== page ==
Jeff Welker et al. MOSAiC

AGU 2019 and EGU 2020 abstracts below; AGU poster download available; more information is available on request.

AGU 2019

MOSAiC’s Pan Arctic Water Isotope Network & Discoveries

Welker, Klein, Noone, Bailey, Akers, Kopec, Mustonen, Marttila, Ardakani, Steen-Larsen, Hubbard, Klove

The most advanced and ambitious Arctic research program ever is now underway that is based on a year-long interdisciplinary study of the central Arctic Basin, MOSAiC (Multidisciplinary drifting Observatory for the Study of Arctic Climate-2019-2020).  We are using in-situ water vapor isotope measurements on board the icebeaker Polarstern, together with a circum-Arctic land-based network of continuous water vapor and precipitation isotope stations, to resolve the patterns and processes governing the δ18O, δ2H and d-excess values of the Arctic water cycle.

map of stations, water vapor map
MOSAiC’s Arctic Water Isotope Cycle Network: Interactions between sea ice, isotope hydrology and atmospheric processes. Welker et al.

During the control year (2018-2019), we present five primary observations. 1) in NW Greenland water vapor isotopes differ by up to 10 per mil in δ18O when moisture is sourced from the Greenland Ice Sheet compared to N Baffin Bay. 2) In Arctic Finland, four distinct winter moisture sources (North Atlantic, Baltic, Eurasian and Barents) are defined. 3) Parcels that originate over the eastern Arctic ice pack and pass over an open water Barents sea, immediate gain evaporated water at the ice-ocean edge and then deposit water vapor that is enriched compared to moisture that is sourced out of the Eurasian basin with no injection of ocean water evaporate. 4) The 2019 summer Greenland massive ice melt is distinguished isotopically in water vapor measurements at Thule, indicative of excessive surface sublimation and surface pond melt water evaporation. 5) Pan Arctic precipitation isotopes reflect the complexity of summer, spring and winter moisture sources that for Svalbard can originate in the Labrador Sea. These studies are revolutionizing our understanding of the current atmosphere-cryosphere-biosphere interactions and the cycling of water within, into and out of the Arctic. This data is being applied to our modern understanding of the north, providing completely new lenses to reassess ice core records and calibrate Arctic-specific isotope-GCM’s.

Full poster for download:


EGU 2020

MOSAiC’s Pan Arctic Water Isotope Network: Sea ice-water vapor isotope interactions and transport processes within, into and out of the Arctic

Ben Kopec, Eric Klein, David Noone, Hannah Bailey, Kaisa-Riikka Mustonen, Pete Akers, Jean-Louis Bonne, Martin Werner, Hans Christian Steen-Larsen, Franziska Aemisegger, Bjorn Klove, Alun Hubbard, Jeff Welker

Session: CL4.14: Arctic changes – processes and feedbacks in climate, ocean and cryosphere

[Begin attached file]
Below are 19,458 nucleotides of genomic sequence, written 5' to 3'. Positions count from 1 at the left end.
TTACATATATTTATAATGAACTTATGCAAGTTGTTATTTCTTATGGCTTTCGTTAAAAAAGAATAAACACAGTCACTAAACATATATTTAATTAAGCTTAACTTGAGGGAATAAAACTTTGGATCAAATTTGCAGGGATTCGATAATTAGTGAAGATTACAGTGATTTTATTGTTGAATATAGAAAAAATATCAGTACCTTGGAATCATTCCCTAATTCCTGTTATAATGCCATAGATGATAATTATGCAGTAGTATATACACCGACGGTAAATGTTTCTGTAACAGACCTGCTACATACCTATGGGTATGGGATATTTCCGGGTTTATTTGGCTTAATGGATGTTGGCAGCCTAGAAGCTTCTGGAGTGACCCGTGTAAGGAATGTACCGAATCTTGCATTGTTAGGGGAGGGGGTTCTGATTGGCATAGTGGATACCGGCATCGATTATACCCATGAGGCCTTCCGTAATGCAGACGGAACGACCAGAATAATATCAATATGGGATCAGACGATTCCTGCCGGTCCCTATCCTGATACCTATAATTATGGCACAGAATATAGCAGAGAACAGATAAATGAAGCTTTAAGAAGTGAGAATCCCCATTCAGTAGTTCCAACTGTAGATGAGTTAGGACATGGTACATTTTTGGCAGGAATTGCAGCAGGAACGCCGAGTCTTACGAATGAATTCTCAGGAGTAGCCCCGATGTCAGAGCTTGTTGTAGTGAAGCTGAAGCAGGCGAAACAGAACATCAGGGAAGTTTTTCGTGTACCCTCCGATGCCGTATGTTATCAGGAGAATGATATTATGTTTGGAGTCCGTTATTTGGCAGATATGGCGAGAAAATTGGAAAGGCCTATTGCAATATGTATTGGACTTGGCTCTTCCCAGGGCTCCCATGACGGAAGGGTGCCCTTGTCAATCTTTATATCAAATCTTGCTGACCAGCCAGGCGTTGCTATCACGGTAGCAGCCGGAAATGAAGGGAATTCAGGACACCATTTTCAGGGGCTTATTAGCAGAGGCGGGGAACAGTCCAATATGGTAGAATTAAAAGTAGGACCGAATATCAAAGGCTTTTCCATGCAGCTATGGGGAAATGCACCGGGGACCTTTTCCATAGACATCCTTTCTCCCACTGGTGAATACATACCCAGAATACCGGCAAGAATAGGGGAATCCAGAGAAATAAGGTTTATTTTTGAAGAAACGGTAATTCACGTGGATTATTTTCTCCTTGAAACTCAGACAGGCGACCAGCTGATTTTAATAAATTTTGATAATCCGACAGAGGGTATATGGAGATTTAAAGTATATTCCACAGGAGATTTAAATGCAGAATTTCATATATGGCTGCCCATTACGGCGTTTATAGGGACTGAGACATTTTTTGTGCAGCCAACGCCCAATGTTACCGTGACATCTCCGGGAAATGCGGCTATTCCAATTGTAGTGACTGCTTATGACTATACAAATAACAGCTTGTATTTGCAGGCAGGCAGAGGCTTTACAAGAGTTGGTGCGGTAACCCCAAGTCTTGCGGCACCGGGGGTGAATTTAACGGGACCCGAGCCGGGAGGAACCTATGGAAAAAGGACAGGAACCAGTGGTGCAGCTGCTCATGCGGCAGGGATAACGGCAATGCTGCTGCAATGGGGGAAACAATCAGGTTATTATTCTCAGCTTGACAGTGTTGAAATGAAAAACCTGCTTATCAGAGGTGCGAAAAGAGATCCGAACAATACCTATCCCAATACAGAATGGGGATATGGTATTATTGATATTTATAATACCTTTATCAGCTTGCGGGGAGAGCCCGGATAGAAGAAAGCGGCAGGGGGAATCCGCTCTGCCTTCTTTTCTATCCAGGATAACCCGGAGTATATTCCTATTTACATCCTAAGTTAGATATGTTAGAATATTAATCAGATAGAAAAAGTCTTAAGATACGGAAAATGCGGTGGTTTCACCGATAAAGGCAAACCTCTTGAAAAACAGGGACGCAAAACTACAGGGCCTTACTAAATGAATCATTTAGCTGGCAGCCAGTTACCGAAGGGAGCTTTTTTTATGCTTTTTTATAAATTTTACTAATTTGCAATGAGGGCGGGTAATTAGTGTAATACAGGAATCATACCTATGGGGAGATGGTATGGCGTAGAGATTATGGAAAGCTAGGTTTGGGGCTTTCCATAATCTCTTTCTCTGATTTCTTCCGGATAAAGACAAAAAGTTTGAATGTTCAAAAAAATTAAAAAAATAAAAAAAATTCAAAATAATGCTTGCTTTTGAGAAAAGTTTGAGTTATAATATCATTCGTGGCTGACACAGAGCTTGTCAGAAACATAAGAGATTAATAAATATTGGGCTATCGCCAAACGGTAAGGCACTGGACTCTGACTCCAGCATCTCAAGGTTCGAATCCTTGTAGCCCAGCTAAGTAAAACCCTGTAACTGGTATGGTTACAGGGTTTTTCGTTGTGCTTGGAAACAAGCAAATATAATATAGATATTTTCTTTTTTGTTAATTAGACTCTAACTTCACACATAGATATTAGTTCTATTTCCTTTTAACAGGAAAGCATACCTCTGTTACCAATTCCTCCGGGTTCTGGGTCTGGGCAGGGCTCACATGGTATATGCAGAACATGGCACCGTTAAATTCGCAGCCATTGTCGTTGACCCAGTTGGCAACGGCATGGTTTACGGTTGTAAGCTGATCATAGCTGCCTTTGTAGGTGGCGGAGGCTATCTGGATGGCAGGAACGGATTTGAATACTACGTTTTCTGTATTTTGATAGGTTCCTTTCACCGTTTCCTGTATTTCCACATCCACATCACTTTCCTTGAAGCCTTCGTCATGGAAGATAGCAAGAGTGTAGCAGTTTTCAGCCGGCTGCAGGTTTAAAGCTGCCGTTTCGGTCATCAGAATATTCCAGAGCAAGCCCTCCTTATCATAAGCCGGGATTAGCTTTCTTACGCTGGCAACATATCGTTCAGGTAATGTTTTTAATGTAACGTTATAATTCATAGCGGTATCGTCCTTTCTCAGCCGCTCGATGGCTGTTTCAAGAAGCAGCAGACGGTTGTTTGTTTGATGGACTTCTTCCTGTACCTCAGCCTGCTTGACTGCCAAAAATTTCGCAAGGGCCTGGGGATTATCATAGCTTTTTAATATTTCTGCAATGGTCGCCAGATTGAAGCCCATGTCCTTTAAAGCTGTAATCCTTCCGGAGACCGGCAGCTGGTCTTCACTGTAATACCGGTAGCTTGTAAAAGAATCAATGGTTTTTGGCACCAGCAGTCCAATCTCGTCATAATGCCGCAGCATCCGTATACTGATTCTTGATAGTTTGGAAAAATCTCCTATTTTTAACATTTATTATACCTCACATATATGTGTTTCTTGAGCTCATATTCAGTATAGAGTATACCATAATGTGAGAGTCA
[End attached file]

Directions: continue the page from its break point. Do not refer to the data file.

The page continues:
MOSAiC is a one of a kind, year-long study of the Arctic Basin’s behavior focused in large part on interactions between sea ice, atmospheric processes, ecosystem dynamics and oceanography, as well as connections between the Arctic and the mid-latitudes. Our MOSAiC project is focused on how the Arctic Basin’s water cycle behaves throughout the year, especially now that sea ice loss allows for a new source of moisture to the atmosphere during times when this basin was frozen over. These massive changes in open water and corresponding fluxes in conjunction with significant shifts in atmospheric circulation, are altering how moisture is transported into, within, and out of the Arctic Basin. In order to help quantify these Arctic hydrologic cycle variations, we have established the AWIN (Arctic Water Isotope Network) that uses continuous water vapor isotope measurements (deuterium/hydrogen or δD, 18O/16O or δ18O, and deuterium excess or d where d = δD - 8δ18O) at eight land-based stations from Barrow in Alaska to Ny Alesund in Svalbard, as well as on board the Polarstern.

With a network of sites rather than a single station, we gain the significant advantage of being able to track water vapor and how it varies from site to site, allowing us to identify the sources of moisture, and how and where that moisture is transported into, within, and out of the Arctic. For this analysis, we focus on the first months of the expedition (October-December 2019) to closely examine cases of critical events including a major low-pressure system in mid-November that impacted much of the Arctic Ocean basin and three key repeating transport regimes – 1) transport into the Arctic from the North Atlantic via the Greenland Sea, 2) transport into the Arctic via Baffin Bay, and 3) transport out of the Arctic via the Greenland Sea, as well as transport within the Arctic during each of these regimes. For example, in the scenario of transport into the Arctic via Baffin Bay, at our site in Thule, Greenland, we see significant reductions in deuterium excess each time the southerly flow initiates, suggesting significant moisture evaporating from nearby in Baffin Bay. We then can track that moisture to another site to observe how much of that locally-sourced vapor is transported to a given downwind location, allowing us to quantify vapor fluxes across the Arctic. By examining these scenarios under varying sea ice conditions and large-scale atmospheric circulation patterns, this circum-Arctic network of water isotope measurements is transforming our understanding of the Arctic hydrologic cycle during MOSAiC.<